John Giles: Transfer window has exposed Arsene Wenger as a lame duck manager
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THIS has been a revealing transfer window for the top Premier League clubs and managers and nobody has been exposed more than Arsene Wenger. He’s now a lame duck.
This window has confirmed that his career, like many stellar managers before him, will end in the worst possible way.
Across town, Antonio Conte soldiers on while his employer at Chelsea buys and sells. They threw him a bone when they gave him Olivier Giroud instead of Andy Carroll and Peter Crouch.
Of course, the big winner this month was undoubtedly Jose Mourinho who signed Alexis Sanchez, the kind of player who could win a title for you if you give him licence and offloaded Henrikh Mkhitaryan in the same deal.
This was a spectacular signing and one that will pay off for Manchester United in a very big way over the coming months and years.
But the big loser was Wenger (right). The Gunner’s decision to sign a player who admits himself that he is “crazy”, Pierre-Emerick Aubameyang amounts to the removal of responsibility for the acquisition and sale of players at the Emirates from the manager.
Arsenal’s new middleman Sven Mislintat, who brought Aubameyang to Borussia Dortmund and was brought in to take over “Player Recruitment”, is clearly the reason why this player was signed.
He fits none of the criteria which Wenger has always insisted on.
None of the other top clubs made a serious attempt to sign the lad, who is 28, will be paid upwards of £200k a week, is clearly talented but has major disciplinary issues.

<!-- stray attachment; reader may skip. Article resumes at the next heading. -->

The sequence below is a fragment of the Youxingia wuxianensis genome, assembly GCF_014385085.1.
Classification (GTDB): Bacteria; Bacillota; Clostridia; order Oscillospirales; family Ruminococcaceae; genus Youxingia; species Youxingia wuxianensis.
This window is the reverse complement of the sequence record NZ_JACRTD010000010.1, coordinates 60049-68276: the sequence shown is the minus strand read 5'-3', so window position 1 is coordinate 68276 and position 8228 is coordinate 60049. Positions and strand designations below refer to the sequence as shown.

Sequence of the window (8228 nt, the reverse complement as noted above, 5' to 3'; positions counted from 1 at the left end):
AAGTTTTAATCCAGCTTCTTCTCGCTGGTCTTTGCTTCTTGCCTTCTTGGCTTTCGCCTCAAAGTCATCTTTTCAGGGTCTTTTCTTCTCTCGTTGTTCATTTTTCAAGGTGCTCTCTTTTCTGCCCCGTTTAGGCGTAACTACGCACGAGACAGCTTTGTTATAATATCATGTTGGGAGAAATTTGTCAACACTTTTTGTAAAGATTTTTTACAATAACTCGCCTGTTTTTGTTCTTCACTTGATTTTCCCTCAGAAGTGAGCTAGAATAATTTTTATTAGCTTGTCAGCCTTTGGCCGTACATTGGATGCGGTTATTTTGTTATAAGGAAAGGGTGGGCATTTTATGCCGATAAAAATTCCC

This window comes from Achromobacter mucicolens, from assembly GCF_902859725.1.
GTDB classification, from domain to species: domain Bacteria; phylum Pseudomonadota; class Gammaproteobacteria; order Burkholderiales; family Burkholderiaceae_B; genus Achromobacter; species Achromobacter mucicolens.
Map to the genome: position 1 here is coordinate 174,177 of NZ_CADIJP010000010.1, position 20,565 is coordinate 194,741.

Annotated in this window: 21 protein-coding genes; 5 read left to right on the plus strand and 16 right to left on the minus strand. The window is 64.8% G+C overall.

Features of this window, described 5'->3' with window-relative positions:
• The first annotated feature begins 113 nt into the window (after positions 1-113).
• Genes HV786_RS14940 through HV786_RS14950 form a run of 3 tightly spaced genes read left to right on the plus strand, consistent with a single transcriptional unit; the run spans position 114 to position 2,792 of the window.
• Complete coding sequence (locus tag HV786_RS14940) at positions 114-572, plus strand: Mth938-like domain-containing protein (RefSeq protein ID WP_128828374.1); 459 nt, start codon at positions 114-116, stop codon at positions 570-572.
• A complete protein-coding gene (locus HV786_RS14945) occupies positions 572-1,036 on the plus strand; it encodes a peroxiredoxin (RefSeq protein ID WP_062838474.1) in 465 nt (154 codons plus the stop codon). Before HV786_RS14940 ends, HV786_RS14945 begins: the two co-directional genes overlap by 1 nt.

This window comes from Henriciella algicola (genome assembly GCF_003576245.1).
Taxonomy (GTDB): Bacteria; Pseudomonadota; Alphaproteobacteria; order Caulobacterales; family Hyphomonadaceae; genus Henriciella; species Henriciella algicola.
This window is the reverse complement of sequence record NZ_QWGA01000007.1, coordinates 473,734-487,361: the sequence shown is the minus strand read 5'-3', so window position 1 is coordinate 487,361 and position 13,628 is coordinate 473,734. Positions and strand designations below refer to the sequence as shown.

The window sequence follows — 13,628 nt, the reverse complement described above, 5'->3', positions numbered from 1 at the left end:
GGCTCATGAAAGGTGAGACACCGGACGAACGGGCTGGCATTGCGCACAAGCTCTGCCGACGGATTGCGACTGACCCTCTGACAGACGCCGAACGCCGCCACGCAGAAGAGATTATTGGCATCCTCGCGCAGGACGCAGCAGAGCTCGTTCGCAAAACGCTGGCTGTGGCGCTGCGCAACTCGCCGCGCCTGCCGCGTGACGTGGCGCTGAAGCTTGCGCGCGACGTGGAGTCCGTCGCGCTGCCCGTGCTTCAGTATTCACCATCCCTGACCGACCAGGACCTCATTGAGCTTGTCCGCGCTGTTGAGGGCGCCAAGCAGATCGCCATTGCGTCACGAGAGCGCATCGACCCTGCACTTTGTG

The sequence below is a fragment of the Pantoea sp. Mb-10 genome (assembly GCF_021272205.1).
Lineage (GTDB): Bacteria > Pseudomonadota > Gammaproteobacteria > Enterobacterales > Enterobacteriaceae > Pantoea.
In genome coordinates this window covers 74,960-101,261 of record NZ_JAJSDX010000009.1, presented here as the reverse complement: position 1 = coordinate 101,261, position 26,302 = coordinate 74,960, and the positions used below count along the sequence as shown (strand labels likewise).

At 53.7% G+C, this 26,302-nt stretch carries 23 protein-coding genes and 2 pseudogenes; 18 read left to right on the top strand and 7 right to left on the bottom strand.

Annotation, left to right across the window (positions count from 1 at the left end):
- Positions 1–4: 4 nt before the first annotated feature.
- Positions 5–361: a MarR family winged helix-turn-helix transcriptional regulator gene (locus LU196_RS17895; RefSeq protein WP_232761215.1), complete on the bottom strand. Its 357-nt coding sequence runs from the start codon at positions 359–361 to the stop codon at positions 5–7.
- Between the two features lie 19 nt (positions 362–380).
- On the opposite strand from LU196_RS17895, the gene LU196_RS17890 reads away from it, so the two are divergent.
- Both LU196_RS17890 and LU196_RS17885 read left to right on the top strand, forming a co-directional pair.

Throughout Wenger’s time at Arsenal, he had a formula for buying players which insisted that they be young, ready to play for relatively low wages and with no baggage.
The club was adamant that Mislintat was not employed as a Director of Football but I’m 100% convinced that this was a fig leaf to save Wenger’s blushes.
Whatever title you want to give him, Mislintat has taken control of transfers and that should be the end of the line for Wenger.
Remember, Wenger said last summer that he would quit if he ever had to work with a Director of Football. What he meant was that he would walk if his control of team affairs was diminished in any way.
Well this window has convinced me that his authority has been fatally undermined but he is still sitting at his desk, still going through torture on the touchline while his woefully inconsistent team staggers through the season.
The performances during the defeat by Nottingham Forest in the FA Cup and then Swansea in midweek were about as bad as I’ve seen from Arsenal all season.
Ultimately, I’m sorry to say that Wenger will not go willingly and that there is a good chance that the hierarchy at Arsenal will have to force him out.
I find this deeply sad and it follows a pattern over the decades in which great managers were so fanatical about football and their job that they couldn’t walk away when the time was right.
The fact that he is still the manager is also evidence of a club which is in a state of flux and unsure about the next steps to take.
As a result, the good habits which Wenger has always pinned his faith in are being abandoned in favour of a “modern” approach to management which requires a committee to make decisions.
Mislintat is shaping the Arsenal of tomorrow and when you travel that route, you end up like Chelsea.